DEA Agent: Career Guide
Drug Enforcement Administration (DEA) Special Agents play an important role at the world’s leading drug enforcement agency investigating violations of federal law that involve controlled substances, illegal drugs, and drug abuse. The agents are particularly focused on organizations and individuals who grow, manufacture, and distribute drugs within the United States or those who attempt to send drugs and illegal substances into the country. DEA agents attempt to interrupt drug trafficking operations and destroy the organizations’ financial structures related to drug trafficking. The primary goal of DEA agents is to interrupt the flow of drug traffic before it reaches potential users. As part of their job, DEA agents often do surveillance and undercover work, and some of their job duties involve dangerous situations.
Career Description, Duties, and Common Tasks
The job description of a DEA Special Agent centers on investigating major drug crimes in the United States and in other countries. Common tasks may include collecting and preparing evidence, conducting surveillance, writing investigation reports, interviewing witnesses, arresting suspects, and seizing assets of drug traffickers. DEA Special Agents also work with local, state, federal, and foreign agencies on drug intelligence programs.
Steps for Becoming a DEA Special Agent
As a federal agency, the DEA has stringent requirements for potential agents and the hiring process is very lengthy – it can take 12 months or longer. To become a DEA agent, an applicant must be a US citizen, in excellent physical shape, have excellent hearing and vision, and be between the ages of 21 and 36. Applicants must have a bachelor’s degree or specific law enforcement experience to be eligible to become a DEA Special Agent. The DEA often looks for graduates in specific areas of study such as accounting, engineering, and information systems. To be hired as a DEA agent, you must follow these steps:
- Attend a bachelor’s degree program and/or gain experience in a related field.*
- Contact your local DEA Recruitment Office to apply.
- Attend a Special Agent Applicant Orientation session at one of the recruitment office locations.**
- Take and pass a written assessment.
- Attend a panel interview.
- Successfully complete a drug test, medical examination, polygraph examination, psychological assessment, and full-field background investigation
- Get hired as a DEA special agent.
- Receive on-the-job training as a DEA agent.
*A bachelor’s degree is required unless a suitable combination of education and experience has been obtained. Check the DEA’s website for details.
**Optional, but highly encouraged.
DEA Special Agent Job Training
Once an applicant is hired to be an agent, he or she undergoes an intensive 18-week training period at the DEA Training Academy at Quantico, Virginia. During training, the new agents learn about writing reports, federal and international law, how to recognize drugs, weapons use and safety, ethics, leadership, and decision-making in critical situations that require the use of deadly force. Recruits must also undergo an 84-hour physical training course and 122 hours of firearm training.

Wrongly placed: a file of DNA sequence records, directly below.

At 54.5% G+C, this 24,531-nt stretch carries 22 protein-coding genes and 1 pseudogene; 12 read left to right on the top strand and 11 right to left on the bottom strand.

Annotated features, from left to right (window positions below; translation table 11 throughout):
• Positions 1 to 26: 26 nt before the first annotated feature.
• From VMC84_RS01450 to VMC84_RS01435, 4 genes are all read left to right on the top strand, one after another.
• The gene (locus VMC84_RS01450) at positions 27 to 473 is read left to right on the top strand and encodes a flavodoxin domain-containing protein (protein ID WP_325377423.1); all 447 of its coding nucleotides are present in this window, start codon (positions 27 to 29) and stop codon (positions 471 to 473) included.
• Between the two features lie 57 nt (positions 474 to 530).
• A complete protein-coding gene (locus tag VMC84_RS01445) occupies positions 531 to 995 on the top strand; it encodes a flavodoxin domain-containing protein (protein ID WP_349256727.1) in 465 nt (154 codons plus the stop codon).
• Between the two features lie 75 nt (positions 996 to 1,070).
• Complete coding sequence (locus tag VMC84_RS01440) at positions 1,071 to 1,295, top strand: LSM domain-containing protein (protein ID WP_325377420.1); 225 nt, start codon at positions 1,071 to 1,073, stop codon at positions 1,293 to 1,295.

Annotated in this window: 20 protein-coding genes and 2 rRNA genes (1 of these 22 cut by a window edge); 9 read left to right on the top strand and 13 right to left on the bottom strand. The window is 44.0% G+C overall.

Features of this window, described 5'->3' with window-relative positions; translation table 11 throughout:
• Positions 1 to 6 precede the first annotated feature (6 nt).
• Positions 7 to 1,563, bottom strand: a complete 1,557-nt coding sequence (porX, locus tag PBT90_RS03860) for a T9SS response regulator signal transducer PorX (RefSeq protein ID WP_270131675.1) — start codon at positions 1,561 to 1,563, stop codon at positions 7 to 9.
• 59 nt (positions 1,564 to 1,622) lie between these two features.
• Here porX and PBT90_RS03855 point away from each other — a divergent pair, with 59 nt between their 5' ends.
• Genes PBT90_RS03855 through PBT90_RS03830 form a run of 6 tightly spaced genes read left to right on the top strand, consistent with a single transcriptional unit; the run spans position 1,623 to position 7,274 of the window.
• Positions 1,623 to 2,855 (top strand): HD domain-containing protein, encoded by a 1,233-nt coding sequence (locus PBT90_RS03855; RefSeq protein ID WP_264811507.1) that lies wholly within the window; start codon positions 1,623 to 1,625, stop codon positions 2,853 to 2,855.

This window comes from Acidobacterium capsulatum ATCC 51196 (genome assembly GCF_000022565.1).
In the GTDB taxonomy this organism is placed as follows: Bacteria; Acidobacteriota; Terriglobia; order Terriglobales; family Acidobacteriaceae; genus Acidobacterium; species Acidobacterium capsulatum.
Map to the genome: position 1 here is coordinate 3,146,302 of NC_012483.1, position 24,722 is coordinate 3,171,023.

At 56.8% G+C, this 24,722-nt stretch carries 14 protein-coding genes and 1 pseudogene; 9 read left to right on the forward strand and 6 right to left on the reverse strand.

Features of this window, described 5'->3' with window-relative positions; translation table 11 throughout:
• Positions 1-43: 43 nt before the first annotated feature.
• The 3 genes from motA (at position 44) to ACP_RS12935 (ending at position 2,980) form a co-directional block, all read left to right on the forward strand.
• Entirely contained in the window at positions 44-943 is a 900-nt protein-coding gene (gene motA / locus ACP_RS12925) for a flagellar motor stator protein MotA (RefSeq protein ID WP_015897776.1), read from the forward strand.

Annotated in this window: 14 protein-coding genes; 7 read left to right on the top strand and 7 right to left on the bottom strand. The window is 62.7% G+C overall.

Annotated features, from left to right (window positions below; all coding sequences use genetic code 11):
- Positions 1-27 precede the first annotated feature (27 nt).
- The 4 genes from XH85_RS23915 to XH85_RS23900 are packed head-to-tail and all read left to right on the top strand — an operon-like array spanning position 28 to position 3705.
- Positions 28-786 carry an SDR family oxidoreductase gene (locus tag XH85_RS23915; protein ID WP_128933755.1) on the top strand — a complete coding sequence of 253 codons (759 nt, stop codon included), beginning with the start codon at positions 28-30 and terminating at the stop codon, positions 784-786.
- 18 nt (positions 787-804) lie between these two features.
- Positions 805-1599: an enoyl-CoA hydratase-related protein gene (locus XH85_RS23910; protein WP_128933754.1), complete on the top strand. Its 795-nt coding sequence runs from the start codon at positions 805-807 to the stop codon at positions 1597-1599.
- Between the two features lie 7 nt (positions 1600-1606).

Other Helpful Skills and Experience
Many DEA Special Agent trainees have previous law enforcement experience, as the DEA looks for individuals with drug-related law enforcement experience and special skills such as piloting, accounting, engineering, or fluency in a foreign language.
Possible Job Titles for This Career
- DEA Special Agent
- Diversion Investigator
- Intelligence Research Specialists
DEA Special Agent Salary and Job Outlook
DEA agent salary is based on the government’s General Schedule (GS) pay scale; the starting level depends on education and experience. Additionally, agents receive locality pay and may receive availability pay if they work a specified amount of unscheduled duty. According to US Bureau of Labor Statistics data, the average annual salary for police and detectives, which includes special agents, is $54,460 for those in the Federal Executive Branch (OES Designation).1 Benefits for DEA Agents include health insurance plans (with dental/vision, long-term care insurance, and flex spending plans included), life insurance, a retirement program, and liberal time off benefits (sick leave, annual leave, and federal holidays). Supervisory positions, especially those that require the agent to relocate, pay higher salaries. There are currently over 5,000 DEA Special Agents and new applicants for vacant positions are considered during limited time frames (watch for vacancy announcements at the DEA website).2
Frequently Asked Questions
Question: Can I choose where I live as a DEA special agent?
Answer: No. As a DEA agent, you are required to move to the duty station where you are assigned.
Question: Do I need a degree to become a DEA agent?
Answer: If you have no prior experience, a bachelor’s degree in any subject is required to become a DEA agent. A criminal justice bachelor’s degree will teach specific skills you may need as an agent. If you have adequate experience in investigations as described here, you are not required to possess a degree.
- Drug Enforcement Administration Careers – The DEA’s resource for becoming a special agent.
- Drug Enforcement Administration, Title 21 United States Code (USC) Controlled Substances Act – The US Government law relating to the prevention of drug abuse and control.
Schools with Criminal Justice and Homeland Security Programs
1. Bureau of Labor Statistics, Occupational Employment Statistics, Police and Sheriff’s Patrol Officers: https://www.bls.gov/oes/current/oes333051.htm
2. United States Drug Enforcement Administration Staffing & Budget: https://www.dea.gov/pr/staffing.shtml